A Prince in the Trenches? Edward VIII and the First World War
Recent historiography has begun to explore the ways in which the First World War challenged and destroyed contemporary 1914 European honour cultures.1 Yet, the monarchy, central to the concept of honour in British society in 1914, remains under-researched in the new cultural history of the conflict. The whole British ‘honour’ system was predicated upon the belief that ‘the Crown is the fountain of Honour’, as Lord Stamfordham, King George V’s private secretary, wrote to Lloyd George in a 1917 wartime memorandum.2 As a result, the role of the royal family during the war, their input into mobilization, combat and morale was of crucial importance as it served as a leitmotif for the cultural beliefs built around ideals of honour, for which many Britons in 1914 believed they were fighting. This chapter will explore how honour culture evolved during the war, through an in-depth examination of the role of Edward, Prince of Wales, during the conflict.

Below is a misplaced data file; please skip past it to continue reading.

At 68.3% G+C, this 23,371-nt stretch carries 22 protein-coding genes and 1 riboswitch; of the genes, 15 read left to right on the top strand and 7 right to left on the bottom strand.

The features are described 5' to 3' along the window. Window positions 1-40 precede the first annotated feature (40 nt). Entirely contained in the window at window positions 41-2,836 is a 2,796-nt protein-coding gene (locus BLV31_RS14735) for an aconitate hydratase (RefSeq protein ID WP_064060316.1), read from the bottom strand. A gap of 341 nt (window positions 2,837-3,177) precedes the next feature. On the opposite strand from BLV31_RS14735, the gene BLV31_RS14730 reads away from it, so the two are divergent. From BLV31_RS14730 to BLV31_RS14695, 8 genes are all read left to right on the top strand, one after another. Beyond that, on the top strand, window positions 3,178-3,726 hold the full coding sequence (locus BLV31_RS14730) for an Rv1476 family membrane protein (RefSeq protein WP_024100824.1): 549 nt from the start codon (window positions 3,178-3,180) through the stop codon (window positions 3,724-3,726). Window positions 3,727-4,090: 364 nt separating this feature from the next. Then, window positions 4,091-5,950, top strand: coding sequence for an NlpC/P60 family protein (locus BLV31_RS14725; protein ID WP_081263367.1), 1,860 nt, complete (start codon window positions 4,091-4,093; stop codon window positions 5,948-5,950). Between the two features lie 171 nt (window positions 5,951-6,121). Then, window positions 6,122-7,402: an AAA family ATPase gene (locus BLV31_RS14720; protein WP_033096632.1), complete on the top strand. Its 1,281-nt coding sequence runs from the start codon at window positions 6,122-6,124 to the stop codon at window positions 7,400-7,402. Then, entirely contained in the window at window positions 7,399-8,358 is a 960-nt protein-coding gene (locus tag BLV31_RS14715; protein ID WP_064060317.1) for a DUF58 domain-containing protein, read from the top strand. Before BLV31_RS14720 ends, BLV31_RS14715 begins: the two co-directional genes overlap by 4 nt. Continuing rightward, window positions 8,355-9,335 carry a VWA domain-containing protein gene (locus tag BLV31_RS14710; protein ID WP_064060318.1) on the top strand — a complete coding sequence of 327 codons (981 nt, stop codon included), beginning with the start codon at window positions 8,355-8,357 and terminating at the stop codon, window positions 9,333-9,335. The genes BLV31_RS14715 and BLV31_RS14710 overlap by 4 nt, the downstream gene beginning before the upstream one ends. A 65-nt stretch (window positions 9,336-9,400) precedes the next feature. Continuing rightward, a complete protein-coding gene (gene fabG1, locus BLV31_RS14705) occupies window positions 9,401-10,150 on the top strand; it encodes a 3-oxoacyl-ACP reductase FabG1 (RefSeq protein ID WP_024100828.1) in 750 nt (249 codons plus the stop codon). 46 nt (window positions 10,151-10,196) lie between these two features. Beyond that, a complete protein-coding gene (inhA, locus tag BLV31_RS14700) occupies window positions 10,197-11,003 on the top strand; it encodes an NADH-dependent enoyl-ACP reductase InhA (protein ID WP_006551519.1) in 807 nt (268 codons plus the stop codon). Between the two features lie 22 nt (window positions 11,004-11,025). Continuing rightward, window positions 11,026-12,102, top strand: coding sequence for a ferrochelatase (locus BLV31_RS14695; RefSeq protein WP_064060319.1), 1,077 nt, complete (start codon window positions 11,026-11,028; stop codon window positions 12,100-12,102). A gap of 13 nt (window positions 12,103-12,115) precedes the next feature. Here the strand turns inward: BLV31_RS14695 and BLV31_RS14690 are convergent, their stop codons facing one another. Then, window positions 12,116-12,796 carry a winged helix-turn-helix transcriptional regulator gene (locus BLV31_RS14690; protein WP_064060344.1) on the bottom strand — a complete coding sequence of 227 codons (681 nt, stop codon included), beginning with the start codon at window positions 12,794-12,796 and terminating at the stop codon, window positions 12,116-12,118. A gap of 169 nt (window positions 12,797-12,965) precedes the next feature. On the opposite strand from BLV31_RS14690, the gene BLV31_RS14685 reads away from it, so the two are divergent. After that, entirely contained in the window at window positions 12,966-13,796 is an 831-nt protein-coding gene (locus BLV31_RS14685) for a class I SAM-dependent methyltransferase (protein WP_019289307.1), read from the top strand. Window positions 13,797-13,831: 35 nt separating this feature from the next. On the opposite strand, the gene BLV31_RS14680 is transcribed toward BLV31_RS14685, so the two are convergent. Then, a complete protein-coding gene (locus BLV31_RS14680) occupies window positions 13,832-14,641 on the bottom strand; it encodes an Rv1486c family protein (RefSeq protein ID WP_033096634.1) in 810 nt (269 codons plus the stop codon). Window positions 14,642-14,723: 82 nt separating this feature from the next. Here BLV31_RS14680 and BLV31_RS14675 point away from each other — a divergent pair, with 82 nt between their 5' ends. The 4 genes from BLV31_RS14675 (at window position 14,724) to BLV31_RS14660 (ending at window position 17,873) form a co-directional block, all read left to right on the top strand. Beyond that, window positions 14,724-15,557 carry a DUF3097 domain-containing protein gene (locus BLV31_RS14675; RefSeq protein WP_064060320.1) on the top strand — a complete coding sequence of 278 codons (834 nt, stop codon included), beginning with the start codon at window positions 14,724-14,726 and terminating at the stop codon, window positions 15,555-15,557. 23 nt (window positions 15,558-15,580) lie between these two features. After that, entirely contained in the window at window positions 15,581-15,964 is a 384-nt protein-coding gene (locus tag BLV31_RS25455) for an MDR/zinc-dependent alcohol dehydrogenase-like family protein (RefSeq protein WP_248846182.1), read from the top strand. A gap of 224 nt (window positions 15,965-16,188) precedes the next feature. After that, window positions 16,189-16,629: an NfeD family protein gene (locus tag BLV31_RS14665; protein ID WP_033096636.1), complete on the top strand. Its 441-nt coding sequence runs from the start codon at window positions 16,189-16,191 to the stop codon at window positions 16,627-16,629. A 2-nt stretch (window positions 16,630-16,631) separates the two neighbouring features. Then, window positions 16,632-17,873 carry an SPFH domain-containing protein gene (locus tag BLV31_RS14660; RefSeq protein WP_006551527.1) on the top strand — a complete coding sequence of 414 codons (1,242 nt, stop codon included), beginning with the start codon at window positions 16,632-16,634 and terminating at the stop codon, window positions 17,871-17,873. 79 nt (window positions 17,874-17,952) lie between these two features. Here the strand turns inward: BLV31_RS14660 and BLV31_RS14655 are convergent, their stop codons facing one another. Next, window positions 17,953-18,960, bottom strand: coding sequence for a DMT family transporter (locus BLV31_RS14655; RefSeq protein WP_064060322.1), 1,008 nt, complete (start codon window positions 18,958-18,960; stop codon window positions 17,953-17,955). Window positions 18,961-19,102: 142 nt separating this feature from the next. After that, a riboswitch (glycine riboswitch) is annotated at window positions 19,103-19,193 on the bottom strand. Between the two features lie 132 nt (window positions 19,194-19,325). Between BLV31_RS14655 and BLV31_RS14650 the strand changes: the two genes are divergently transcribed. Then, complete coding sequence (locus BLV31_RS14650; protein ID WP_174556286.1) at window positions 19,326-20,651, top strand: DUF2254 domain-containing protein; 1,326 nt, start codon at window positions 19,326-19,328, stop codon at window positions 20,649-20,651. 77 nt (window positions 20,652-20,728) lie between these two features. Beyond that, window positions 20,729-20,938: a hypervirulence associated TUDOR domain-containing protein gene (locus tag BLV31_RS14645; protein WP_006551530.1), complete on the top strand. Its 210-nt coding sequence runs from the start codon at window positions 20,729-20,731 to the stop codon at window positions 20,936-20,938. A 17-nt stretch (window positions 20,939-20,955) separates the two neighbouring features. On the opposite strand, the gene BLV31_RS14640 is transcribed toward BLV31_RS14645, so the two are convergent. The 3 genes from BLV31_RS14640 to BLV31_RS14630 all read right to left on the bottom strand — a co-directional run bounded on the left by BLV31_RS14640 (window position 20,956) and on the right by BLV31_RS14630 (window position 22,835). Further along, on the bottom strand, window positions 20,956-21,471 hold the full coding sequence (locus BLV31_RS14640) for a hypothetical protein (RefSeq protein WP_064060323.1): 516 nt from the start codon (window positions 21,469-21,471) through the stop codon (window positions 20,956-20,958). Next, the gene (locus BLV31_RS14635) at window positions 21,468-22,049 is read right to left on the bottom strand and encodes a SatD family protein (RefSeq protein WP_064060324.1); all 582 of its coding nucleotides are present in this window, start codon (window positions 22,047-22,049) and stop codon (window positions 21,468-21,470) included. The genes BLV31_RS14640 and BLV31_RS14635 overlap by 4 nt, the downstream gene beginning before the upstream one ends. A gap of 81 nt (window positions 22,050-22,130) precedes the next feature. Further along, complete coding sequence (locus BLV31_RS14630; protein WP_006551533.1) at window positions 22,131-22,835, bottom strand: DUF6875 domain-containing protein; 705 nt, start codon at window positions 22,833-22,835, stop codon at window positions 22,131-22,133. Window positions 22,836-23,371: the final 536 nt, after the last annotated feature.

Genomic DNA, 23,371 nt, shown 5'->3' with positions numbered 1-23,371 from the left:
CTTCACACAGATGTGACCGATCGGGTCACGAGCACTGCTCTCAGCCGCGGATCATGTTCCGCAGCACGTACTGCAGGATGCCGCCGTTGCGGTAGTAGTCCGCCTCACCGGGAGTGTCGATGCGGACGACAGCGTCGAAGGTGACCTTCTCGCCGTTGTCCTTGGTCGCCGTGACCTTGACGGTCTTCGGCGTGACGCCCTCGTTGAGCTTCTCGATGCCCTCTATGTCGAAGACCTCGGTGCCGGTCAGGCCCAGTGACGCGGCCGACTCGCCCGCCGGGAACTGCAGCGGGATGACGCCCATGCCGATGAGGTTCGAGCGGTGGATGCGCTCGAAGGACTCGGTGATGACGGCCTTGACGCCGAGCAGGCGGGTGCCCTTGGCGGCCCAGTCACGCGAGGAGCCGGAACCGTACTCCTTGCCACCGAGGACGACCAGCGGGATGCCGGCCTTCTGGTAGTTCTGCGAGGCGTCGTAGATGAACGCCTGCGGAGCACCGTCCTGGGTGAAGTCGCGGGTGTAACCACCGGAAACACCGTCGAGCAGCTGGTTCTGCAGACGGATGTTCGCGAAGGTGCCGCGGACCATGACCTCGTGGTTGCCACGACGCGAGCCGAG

KeywordsStaff Officer Royal Family Daily Telegraph George Versus Edward VIII
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